In the cold months, we slow down a litte, spend more time inside, bundle up in layers...and eat root vegetables. With the yearning for sunshine and warmth comes a yearning for springtime vegetables. Even though we're not quite at the point where either winter or roots are going away (regardless of what last week's weather may have suggested), there is still plenty of enjoyment to be had from these local vegetables that have helped nourish us through the winter.
We definitely have some go-to uses for root vegetables, and they are probably the most common preparations.
Roasting: Roasting vegetables brings out their sweetness, which you can see in the browned caramelized edges that develop as they cook. Many roots are extra-delicious when roasted. Use this Trusted Roasted Root Vegetable Recipe for guidance, or make extra special roasted roots, with this recipe for Rosemary Roasted New England Roots.
Mashing: This method is not just for potatoes. Chopping into cubes, boiling, then mashing with butter is a simple, satisfying and comforting way to enjoy many root vegetables. We especially like Jamie Oliver’s Smashed Celeriac. Combine lots of different roots in this recipe for Mashed Potato, Rutabaga, Parsnip Casserole with Caramelized Onions.
Soup: Including root vegetables in soups is a great, simple way to make hearty meals. Blend roots into soup like this Creamy Parsnip, Celeriac and Turnip Soup, or make a vibrantly-colored beet soup, or Borscht. You can also bring some greens into the mix, as in this Root Veggie Chowder with Collard Ribbons.
Now, let's get on to some wild and wonderful ideas that may be new to you, so you can shake up your root routine.
Glazing is a fancy sounding - and looking - cooking technique that leaves your veggies tender, slightly sweet and shiny. The basic method is to combine butter, liquid and sugar or honey in a pan. Cook the veggies covered until tender, then uncover to allow most of the liquid to cook off. Toss to coat in the thick butter and sugar glaze. This basic recipe for Glazed Root Vegetables is a good place to start. We also like these Honey-Glazed Radishes and Turnips and Brown-Sugar Glazed Beets.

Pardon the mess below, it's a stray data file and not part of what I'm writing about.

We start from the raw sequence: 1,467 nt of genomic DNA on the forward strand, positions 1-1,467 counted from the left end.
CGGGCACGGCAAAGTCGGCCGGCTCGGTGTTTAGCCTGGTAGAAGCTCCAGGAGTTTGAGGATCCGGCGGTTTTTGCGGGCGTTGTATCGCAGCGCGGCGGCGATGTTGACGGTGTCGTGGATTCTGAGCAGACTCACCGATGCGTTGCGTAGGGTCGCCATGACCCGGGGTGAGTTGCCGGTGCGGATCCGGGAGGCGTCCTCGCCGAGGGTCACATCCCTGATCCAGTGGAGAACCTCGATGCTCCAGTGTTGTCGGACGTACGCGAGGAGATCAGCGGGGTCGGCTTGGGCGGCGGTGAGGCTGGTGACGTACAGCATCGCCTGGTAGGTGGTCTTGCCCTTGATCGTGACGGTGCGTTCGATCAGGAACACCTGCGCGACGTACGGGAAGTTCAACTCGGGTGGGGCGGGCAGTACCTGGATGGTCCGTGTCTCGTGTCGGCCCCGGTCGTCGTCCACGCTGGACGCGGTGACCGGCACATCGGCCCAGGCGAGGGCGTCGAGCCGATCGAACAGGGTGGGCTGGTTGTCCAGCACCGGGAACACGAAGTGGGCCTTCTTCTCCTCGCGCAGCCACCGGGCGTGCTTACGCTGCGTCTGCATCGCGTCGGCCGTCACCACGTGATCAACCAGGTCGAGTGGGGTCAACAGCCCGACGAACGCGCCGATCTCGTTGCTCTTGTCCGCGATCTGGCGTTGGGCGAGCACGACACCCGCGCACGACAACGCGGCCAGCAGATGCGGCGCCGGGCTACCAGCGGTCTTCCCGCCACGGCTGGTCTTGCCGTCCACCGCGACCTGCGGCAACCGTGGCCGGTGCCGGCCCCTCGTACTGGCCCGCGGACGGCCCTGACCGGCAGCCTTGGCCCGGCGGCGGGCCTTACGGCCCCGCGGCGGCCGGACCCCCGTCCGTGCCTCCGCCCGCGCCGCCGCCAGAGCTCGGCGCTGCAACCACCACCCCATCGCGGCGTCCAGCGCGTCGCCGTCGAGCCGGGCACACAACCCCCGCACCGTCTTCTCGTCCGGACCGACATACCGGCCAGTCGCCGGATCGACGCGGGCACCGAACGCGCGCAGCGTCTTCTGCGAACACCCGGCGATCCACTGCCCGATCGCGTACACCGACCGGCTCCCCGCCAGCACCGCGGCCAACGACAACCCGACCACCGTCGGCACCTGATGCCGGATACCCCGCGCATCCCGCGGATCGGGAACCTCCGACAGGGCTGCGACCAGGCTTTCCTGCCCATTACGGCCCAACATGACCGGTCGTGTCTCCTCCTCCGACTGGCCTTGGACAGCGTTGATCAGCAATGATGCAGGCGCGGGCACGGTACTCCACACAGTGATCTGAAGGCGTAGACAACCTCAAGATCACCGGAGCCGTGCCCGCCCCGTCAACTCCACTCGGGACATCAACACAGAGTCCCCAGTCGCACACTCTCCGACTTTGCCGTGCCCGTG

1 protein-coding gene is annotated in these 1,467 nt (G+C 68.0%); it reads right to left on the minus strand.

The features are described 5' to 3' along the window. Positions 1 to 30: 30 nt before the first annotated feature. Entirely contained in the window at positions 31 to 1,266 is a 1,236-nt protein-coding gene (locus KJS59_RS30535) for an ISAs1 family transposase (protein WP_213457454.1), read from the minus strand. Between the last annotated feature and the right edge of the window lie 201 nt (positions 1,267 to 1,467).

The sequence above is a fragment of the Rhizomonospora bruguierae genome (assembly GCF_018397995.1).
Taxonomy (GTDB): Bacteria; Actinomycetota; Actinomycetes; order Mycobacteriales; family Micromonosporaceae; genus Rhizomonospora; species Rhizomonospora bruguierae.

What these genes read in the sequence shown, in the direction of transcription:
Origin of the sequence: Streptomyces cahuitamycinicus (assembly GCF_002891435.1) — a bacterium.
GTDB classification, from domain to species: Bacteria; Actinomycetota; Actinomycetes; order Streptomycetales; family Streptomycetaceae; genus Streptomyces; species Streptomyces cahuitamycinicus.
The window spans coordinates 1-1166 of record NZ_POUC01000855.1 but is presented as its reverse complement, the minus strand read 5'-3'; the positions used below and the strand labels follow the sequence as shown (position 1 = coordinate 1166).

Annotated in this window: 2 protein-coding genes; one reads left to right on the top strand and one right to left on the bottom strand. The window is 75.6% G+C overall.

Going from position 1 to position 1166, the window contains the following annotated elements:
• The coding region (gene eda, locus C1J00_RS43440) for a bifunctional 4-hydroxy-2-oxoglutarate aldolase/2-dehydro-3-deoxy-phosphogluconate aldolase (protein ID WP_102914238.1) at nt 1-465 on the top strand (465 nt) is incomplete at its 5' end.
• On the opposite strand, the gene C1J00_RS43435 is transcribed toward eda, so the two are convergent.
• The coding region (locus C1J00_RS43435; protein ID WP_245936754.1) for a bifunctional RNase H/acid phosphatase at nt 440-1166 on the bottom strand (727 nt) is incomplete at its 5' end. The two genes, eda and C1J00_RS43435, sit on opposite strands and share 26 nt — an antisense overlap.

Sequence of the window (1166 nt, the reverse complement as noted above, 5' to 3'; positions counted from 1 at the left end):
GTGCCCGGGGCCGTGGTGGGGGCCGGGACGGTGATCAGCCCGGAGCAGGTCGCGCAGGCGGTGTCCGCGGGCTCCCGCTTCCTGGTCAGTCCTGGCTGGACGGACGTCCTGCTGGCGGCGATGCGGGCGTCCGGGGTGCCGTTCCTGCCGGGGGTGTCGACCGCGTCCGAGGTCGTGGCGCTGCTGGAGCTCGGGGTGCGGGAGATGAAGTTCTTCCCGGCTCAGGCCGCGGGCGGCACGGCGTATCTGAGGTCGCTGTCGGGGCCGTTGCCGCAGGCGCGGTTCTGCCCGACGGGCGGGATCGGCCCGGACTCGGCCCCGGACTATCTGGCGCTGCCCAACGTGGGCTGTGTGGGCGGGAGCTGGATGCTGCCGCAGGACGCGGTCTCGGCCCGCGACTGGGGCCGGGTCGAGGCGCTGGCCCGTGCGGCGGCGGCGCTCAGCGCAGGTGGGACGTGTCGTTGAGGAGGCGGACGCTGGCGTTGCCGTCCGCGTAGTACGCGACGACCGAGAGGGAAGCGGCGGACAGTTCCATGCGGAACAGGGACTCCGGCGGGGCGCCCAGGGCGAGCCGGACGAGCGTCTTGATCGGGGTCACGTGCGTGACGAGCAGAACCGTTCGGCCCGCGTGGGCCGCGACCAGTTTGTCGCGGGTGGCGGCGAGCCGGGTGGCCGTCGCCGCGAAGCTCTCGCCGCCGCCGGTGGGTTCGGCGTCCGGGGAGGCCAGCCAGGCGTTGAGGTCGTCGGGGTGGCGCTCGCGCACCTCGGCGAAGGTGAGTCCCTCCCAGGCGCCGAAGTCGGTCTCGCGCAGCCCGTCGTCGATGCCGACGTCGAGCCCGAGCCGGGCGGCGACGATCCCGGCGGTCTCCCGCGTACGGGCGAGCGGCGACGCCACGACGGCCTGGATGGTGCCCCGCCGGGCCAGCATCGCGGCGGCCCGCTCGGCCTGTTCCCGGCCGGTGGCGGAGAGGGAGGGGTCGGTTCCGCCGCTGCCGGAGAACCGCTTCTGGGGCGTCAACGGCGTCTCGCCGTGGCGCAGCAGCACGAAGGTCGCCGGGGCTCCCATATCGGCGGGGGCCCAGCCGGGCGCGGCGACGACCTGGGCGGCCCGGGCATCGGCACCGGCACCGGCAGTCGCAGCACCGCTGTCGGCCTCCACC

Braising vegetables involves cooking them in a small amount of liquid covered at low heat. Once the vegetables are tender, you can reduce the liquid that is left into a tasty sauce to pour over them. Try this recipe for Braised Turnips, Carrots and Onions, or make it a meal with this recipe for Polenta with Braised Root Vegetables.
pickled or fermented
Pickled roots are a tangy way to enjoy winter vegetables. Combine spices, vinegar and sliced veggies, give them some time, and enjoy! These recipes for Simple Pickled Radishes and Quick-Pickled Hakurei Turnips are a good place to start. If you would like to experiment with fermentation, these Ginger Carrots are a tasty snack for newbie and experienced fermentors alike.
dressed up as junk food
Sometimes you really just need something to be oily and salty. We get that, and starchy, flavorful root veggies are well-suited to satisfy these cravings. Make chips with purple top turnips, or make lovely pink Chioggia Beet and Watermelon Radish Chips. Many different types of roots are delicious baked into Garden Fries, perfect for when you need a savory treat.
Gnocchi, the pillow-like pasta, is often made with potatoes. This dish is perfectly adaptable, and making gnocchi with other roots opens up new flavor avenues. Embrace the brightest colors and flavors of winter with Red Beet Gnocchi with Meyer Lemon Pesto, or enjoy a sweet-savory pairing with this recipe for Pan-Fried Rutabaga and Potato Gnocchi.
To make root vegetables feel decadent, there's nothing quite like preparing them au gratin. Layers of vegetables cooked in cheese and cream, what could be better? This adaptable recipe for Root Vegetable Gratin will help dress up whatever roots you have on hand.
Roots are commonly thought of as just for cooking, but many are delicious raw. Radishes, turnips, carrots and even beets make great salad toppers sliced or grated, or can be sliced and snacked on as-is. Carrots and hummus are a classic combo, and we like dipping radish slices in this Feta Dip.
Salads made from mixes of grains and root vegetables make for a fresh, filling lunch. Quinoa is a great base, as in these recipes for Quinoa Salad with Roasted Beets, Chick Peas and Orange and Quinoa Salad with Beets, Daikon Radish and Feta. You can also use roots as the center of salads, as in Potato Black Radish Salad and Stephanie’s Carrot-Radish Slaw.